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Neuron. 2014 May 21;82(4):859-71. doi: 10.1016/j.neuron.2014.04.003. Epub 2014 May 1.

Calcium-dependent PKC isoforms have specialized roles in short-term synaptic plasticity.

Author information

1
Department of Neurobiology, Harvard Medical School, 220 Longwood Avenue, Boston, MA 02115, USA.
2
The Biotechnology Centre of Oslo, University of Oslo, Forskningsparken, Gaustadalléen 21, 0349 Oslo, Norway.
3
Department of Neurobiology, Harvard Medical School, 220 Longwood Avenue, Boston, MA 02115, USA. Electronic address: wade_regehr@hms.harvard.edu.

Abstract

Posttetanic potentiation (PTP) is a widely observed form of short-term plasticity lasting for tens of seconds after high-frequency stimulation. Here we show that although protein kinase C (PKC) mediates PTP at the calyx of Held synapse in the auditory brainstem before and after hearing onset, PTP is produced primarily by an increased probability of release (p) before hearing onset, and by an increased readily releasable pool of vesicles (RRP) thereafter. We find that these mechanistic differences, which have distinct functional consequences, reflect unexpected differential actions of closely related calcium-dependent PKC isoforms. Prior to hearing onset, when PKCγ and PKCβ are both present, PKCγ mediates PTP by increasing p and partially suppressing PKCβ actions. After hearing onset, PKCγ is absent and PKCβ produces PTP by increasing RRP. In hearing animals, virally expressed PKCγ overrides PKCβ to produce PTP by increasing p. Thus, two similar PKC isoforms mediate PTP in distinctly different ways.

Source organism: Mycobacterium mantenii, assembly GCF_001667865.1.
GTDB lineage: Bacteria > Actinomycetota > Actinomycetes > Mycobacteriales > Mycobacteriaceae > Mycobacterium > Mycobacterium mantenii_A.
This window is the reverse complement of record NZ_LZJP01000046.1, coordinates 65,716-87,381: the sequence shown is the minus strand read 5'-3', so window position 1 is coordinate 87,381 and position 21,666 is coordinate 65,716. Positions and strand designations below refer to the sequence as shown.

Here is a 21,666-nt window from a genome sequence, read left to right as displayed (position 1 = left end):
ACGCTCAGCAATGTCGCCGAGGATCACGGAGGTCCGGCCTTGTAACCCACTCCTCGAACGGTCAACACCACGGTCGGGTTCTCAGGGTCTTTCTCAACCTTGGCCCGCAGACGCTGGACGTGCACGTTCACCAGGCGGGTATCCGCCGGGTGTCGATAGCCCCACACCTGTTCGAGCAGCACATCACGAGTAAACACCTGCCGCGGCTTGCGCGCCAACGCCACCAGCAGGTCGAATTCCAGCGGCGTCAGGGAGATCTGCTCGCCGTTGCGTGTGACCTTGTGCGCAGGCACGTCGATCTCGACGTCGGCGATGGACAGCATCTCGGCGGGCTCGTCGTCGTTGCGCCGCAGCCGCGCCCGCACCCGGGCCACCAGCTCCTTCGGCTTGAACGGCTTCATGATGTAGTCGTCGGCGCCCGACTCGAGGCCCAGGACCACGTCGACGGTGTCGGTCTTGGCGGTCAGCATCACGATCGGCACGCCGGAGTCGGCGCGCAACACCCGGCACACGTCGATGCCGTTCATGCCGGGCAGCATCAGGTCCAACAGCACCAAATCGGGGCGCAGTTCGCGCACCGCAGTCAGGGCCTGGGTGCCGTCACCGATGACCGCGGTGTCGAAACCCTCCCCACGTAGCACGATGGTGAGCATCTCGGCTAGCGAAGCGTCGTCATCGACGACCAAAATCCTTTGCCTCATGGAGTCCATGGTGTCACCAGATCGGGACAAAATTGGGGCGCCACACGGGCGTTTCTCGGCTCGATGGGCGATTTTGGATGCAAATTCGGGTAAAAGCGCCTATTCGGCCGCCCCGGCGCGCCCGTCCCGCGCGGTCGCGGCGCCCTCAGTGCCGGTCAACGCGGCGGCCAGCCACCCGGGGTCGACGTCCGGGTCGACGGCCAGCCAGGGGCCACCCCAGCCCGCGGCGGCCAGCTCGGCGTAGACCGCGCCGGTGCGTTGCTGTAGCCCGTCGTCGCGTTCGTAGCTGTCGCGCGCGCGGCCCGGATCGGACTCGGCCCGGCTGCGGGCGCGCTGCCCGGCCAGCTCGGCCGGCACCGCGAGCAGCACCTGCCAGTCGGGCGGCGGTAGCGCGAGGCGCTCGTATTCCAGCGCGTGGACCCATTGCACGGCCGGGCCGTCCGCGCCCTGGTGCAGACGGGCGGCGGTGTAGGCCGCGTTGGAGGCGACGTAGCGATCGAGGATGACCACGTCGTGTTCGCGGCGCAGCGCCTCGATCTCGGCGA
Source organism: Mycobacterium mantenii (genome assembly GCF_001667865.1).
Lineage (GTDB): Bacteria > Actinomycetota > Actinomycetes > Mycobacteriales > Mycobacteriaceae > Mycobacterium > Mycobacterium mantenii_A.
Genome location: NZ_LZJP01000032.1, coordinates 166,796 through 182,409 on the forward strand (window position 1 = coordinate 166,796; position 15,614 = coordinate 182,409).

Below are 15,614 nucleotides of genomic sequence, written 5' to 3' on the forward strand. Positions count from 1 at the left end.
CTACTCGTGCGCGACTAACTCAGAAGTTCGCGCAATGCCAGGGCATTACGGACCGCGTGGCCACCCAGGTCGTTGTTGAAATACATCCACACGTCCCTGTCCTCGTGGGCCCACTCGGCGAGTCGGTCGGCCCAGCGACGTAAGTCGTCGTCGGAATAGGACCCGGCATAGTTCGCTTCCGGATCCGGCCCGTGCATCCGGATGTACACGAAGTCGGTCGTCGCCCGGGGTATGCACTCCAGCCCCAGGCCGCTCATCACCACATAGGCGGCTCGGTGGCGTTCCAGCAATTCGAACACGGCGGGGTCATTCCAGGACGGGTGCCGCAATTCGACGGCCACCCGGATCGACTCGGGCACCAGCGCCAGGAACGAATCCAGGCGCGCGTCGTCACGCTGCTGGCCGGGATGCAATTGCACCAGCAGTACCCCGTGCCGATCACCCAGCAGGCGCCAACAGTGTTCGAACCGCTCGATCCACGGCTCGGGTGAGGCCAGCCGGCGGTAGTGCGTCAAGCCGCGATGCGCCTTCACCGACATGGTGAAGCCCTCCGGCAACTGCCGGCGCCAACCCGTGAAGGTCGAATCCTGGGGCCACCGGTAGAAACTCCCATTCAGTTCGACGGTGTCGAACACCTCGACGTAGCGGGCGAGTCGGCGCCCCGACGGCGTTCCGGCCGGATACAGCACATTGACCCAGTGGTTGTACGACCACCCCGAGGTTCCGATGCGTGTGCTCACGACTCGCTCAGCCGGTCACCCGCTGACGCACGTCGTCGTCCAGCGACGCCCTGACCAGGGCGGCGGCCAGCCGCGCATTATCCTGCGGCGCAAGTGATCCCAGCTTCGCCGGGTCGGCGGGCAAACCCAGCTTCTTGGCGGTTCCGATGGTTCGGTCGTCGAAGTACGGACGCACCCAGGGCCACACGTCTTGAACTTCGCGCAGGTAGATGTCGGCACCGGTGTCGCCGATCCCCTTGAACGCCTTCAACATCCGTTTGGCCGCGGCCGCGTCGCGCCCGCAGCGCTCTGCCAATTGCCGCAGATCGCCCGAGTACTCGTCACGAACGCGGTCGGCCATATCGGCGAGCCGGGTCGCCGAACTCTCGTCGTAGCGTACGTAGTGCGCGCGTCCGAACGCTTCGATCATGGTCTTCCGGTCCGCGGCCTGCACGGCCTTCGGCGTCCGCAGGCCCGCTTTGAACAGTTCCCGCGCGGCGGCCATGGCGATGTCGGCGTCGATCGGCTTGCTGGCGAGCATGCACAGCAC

PMID:
24794094
PMCID:
PMC4097165
DOI:
10.1016/j.neuron.2014.04.003
[Indexed for MEDLINE]
Free PMC Article

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